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    his museum focuses less on local art and historical artifacts and more on art.  I have many wonderful memories of coming here as a child and teenager.  I fell in love with art inside this building.  I saw my first mummy here.  Decided I wanted to be an Egyptologist for a time.  Became obsessed with Frank Lloyd Wright in their furniture gallery... the memories are endless.  Yes, this museum may have had an unfair advantage.
     
  2. Minnesota Historical Society
    I have done hours and hours of research for clients and personal projects here.  What I love about MNHS is the staff is helpful, courteous and kind.  The library is well organized and the building itself is gorgeous.  The exhibits are always engaging and interesting.  I also love that they have so many events including concerts, plays and speakers that bring the community in. 
     
  3. Crow Wing County Historical Society
    This one is a little on the smaller side compared to the others, but compared to many of the other small county museums I've been to I found it most memorable.  Located in the historic sheriff's home and old jail they have traditional exhibits that wind through the front half of the house and jail cells and regularly scheduled tours of the other rooms in the back all staged with period-specific items.  The tour guide was very knowledgeable about the house and the families who lived there as well as the origination of many of the artifacts on display.  
     
  4. The James J. Hill House
    As part of the MNHS, I was hesitant to put this on the list separately, but the more I thought about it, the more I thought it deserved its own line.  The number of interesting and unique activities they run here are so varied that it gives a person reason to come back again and again, not to mention they run different tours so you can see different parts of the mansion at different times.  James J. Hill is such a prolific part of Minnesota history that  every Minnesotan should see this house at least once.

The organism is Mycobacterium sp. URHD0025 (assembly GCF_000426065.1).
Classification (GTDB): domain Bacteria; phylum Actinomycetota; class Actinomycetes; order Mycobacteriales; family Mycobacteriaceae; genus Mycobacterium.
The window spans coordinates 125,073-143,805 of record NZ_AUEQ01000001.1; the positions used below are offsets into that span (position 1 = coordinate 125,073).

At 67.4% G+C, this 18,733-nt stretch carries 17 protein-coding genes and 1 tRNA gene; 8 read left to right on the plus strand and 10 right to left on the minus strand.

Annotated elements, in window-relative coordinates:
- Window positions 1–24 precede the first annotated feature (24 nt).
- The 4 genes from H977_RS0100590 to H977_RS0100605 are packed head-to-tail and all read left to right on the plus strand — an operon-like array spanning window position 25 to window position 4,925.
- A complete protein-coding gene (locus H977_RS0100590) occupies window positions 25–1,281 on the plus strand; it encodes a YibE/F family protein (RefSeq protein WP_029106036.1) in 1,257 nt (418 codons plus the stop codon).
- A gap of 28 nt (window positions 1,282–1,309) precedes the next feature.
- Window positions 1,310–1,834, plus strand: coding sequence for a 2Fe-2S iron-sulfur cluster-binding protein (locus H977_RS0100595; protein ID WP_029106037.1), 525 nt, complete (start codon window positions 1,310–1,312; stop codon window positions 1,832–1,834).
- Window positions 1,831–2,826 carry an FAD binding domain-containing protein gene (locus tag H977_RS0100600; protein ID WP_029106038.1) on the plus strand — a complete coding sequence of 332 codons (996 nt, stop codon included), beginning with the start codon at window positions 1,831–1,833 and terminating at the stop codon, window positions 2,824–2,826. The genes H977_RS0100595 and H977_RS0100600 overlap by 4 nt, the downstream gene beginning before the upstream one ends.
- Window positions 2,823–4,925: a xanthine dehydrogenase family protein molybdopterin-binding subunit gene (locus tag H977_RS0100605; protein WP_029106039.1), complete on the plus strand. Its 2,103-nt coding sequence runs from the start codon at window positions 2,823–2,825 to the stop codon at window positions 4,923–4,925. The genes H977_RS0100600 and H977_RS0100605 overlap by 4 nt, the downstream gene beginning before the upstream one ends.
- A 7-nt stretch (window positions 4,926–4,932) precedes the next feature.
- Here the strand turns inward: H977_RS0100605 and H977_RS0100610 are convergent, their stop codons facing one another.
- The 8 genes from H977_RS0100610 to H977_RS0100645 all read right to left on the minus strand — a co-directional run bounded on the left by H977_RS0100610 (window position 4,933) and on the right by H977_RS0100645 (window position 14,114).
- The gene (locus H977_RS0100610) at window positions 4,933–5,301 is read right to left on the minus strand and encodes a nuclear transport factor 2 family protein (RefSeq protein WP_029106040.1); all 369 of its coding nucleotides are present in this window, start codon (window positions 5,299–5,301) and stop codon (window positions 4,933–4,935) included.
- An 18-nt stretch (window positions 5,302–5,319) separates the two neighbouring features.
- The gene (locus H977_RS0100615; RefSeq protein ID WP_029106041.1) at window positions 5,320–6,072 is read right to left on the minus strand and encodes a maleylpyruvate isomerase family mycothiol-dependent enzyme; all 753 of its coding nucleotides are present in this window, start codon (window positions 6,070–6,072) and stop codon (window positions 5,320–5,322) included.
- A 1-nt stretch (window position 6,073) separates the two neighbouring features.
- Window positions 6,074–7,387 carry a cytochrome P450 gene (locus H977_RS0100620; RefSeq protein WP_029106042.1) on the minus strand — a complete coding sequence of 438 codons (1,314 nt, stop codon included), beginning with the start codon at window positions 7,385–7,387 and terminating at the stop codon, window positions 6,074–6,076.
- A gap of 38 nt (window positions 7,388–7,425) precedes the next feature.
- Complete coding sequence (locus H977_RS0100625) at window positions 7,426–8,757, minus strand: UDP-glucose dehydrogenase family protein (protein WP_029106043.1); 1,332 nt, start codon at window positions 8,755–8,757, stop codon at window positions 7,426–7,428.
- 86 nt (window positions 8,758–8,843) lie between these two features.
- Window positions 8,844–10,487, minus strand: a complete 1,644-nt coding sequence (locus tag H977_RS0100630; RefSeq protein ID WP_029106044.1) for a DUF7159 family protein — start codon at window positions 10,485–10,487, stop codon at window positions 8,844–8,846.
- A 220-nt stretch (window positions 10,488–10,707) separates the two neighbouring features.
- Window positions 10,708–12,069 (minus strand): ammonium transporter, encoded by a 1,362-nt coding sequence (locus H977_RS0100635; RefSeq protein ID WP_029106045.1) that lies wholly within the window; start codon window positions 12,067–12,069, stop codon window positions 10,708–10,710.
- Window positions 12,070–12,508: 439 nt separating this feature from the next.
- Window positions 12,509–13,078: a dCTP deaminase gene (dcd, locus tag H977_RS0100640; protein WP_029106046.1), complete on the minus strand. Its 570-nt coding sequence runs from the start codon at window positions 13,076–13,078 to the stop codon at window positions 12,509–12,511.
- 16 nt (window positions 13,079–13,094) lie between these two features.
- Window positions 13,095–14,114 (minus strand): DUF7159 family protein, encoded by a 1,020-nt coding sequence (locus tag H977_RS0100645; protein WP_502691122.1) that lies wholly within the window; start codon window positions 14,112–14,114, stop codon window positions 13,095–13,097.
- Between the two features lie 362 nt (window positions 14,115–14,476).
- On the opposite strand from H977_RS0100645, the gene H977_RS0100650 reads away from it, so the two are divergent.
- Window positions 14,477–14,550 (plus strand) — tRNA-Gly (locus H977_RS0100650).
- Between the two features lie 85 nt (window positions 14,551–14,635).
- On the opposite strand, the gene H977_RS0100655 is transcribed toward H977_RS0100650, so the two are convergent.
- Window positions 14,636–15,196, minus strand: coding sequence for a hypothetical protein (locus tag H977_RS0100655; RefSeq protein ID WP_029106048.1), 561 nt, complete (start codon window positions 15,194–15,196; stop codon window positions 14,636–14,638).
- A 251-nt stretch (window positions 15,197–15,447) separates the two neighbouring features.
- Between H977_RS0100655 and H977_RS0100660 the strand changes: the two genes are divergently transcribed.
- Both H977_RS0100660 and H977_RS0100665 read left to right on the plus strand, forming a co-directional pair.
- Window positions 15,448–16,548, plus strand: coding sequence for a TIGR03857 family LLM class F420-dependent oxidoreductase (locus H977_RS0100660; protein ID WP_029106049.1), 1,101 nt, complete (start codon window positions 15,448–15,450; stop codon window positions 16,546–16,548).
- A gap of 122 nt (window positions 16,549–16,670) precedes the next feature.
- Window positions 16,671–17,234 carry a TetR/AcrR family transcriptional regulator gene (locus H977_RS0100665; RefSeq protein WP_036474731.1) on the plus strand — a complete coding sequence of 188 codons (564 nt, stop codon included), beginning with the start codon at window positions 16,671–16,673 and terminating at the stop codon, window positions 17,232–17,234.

5. Northfield Historical Society
    Northfield has such a fun quirky vibe to begin with, as a college town with a young hip populous. Add to that the incredibly rich history of Jesse James attempted robbery of the Northfield Bank and defeat by the townspeople and you have a fun and interesting museum accompanied by the annual Defeat of Jesse James celebration.  

 

Compiling this list was fun, but challenging, so many other great museums were contenders, and I enjoyed all of them! Some of the front runners include:

Winona County Historical Society, Carver County Historical Society, Mcleod County Historical Society, Dakota County Historical Society, Oliver Kelley Farm, Stearns County Museum, The Pioneer Village in Nisswa, LeDuc Historic Estate, Fort Snelling, Sherburne County History Center, The Folsom House

Are you going to visit any museums on National Museum Day this Sunday?  Would any of these have made your list?  Which would you add?

Hi, I'm Tara!  I am more than a huge fan of history, you might say I'm a little obsessed.  I would spend a Friday night in with a glass of local wine and a reference book any night of the week.   Learn more about me and my work here